Moons of Jupiter: Io and Europa
Categories: Science & Cosmology
Excerpted from The Night Sky, by Richard Grossinger.
Tags: Richard Grossinger Astronomy
The Moons of Jupiter
There was nothing to prepare Earth for Io, the first Jovian world visited by Voyager in 1979. Instead of drab craters as expected, Io startled Earth with vistas of flaky sulphur-yellow sands that looked like a gigantic pizza from which volcanoes were actively shooting blue plumes as high as 200 miles into the air—unprecendented scenes of exo-geological activity unprecedented in this solar system. Frames showed splotches of dark and light material, liquid flows, bright patches of color in sharp, irregular patterns with dark crescent shapes, plus several regions in which it was impossible to tell figure from ground or which way a current was flowing:
Ten-thousand-foot mountains jut up like inverted chasms, and pools of lava heave from gashes in the surface like massive boils. Volcanic ash and gas shoot hundreds of feet into emptiness.1
The inner Galilean moon became not only the first geologically alive body but the first substantially uncratered surface other than Earth’s in the system. Continuously bombarded with Jovian radiation, Io is a moil of lava, lightning, ions, and flares. A walk across it would require a space-suited visitor to pass under sulphur geysers intermittently spewing yellow, orange, and blue snows, clouds of gas and ice steaming above. That’s excitement enough, but for the more adventuresome, there might be fire-rafting on a sulphur ocean or spelunking to the subterranean sulphur lakes that it feeds, perhaps late-evening fire-walking on springs oozing from sulphur aquifers. But then (at least by Earth standards), it’s always night-time or late dusk on Io.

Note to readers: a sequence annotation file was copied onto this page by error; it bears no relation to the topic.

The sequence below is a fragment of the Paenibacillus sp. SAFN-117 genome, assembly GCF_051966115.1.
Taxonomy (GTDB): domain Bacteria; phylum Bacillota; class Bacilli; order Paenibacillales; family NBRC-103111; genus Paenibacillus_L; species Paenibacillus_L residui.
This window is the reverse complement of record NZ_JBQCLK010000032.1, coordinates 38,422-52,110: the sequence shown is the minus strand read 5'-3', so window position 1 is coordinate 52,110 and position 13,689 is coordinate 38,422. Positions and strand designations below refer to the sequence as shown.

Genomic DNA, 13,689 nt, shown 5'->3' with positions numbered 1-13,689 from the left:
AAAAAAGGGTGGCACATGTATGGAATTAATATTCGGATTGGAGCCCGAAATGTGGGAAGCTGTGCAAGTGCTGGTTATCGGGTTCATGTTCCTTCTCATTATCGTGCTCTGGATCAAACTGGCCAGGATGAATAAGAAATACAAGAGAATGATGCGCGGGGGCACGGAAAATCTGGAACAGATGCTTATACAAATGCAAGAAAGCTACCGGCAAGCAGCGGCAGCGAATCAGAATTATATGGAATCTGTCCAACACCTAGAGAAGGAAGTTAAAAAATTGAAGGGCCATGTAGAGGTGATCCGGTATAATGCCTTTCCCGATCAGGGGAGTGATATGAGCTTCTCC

Io’s position rather than its geophysical dynamics accounts for its unusual state, for its climate and geology are pretty much the outcome of its proximity to Jupiter as well as the gravitational pull of the other large satellites. The twisting back and forth of the inner moon’s core and mantle results in tidal bulges and frictional stress within a crust that rises and sinks more than 30 feet per Ionian day (or revolution of Jupiter). As hard surfaces slide against each other while resisting motion, kinetic energy is converted into heat. This is the Jovian rendition of Freud’s maxim: maybe not “anatomy is destiny” but “if you get too close to the big fella, you are pretty much going to play his tune.” In Greek mythology, Io, a nymph of Hera was seduced by Zeus and then changed by him into a heifer to disguise his deed. Unamused, Hera dispatched a gadfly to sting her. The first map of Io celebrates the global culture that charted its surface: volcanic paterae are Persian, Mongolian, Egyptian, Celtic, Iroquoian, Incan, Nicaraguan, Zambezian, Quechuan, Pawnee, Babylonian, and Hopi. One is named after the Japanese sun-goddess Amaterasu, who emerged from a cave to restore light to a darkened world. Io’s volcanic peaks, shield volcanoes, and vaporous fissures are named after multicultural fire gods and goddesses: Marduk (Sumero-Akkadian), Masubi (Japanese), Maui and Pele (Hawaiian), Prometheus (Greek), Surt (Icelandic), Loki (Norse), Amirani (Soviet Georgian), and Volund (the Germanic blacksmith god).2
The next moon, Europa, was only distantly glimpsed by the first Voyager, but the second took spectacular close-ups. Data tapes showed an enormous glacial body streaked with ink-like wiggly lines on a hard surface smoother than that of any other known world. Europa’s dark areas have so little relief that they might be discolorations rather than geological features but are probably fissures filled by material oozing onto an icy crust from the moon’s interior. From a distance Europa looks more like DNA strands wound in a cell’s nucleus or a red-stained pearl than a geophysical chunk. Its overall relief of pits, cracks, and grooves is about that of a cue ball if one were taken off a table and blown up to the size of our Moon. Yet that sleekness is relative only to size and scale. Down on the surface, things get bumpier, as Europa bombards its visitors with gigantic ice pellets propelled from geysers—a dicey stroll in 270° weather.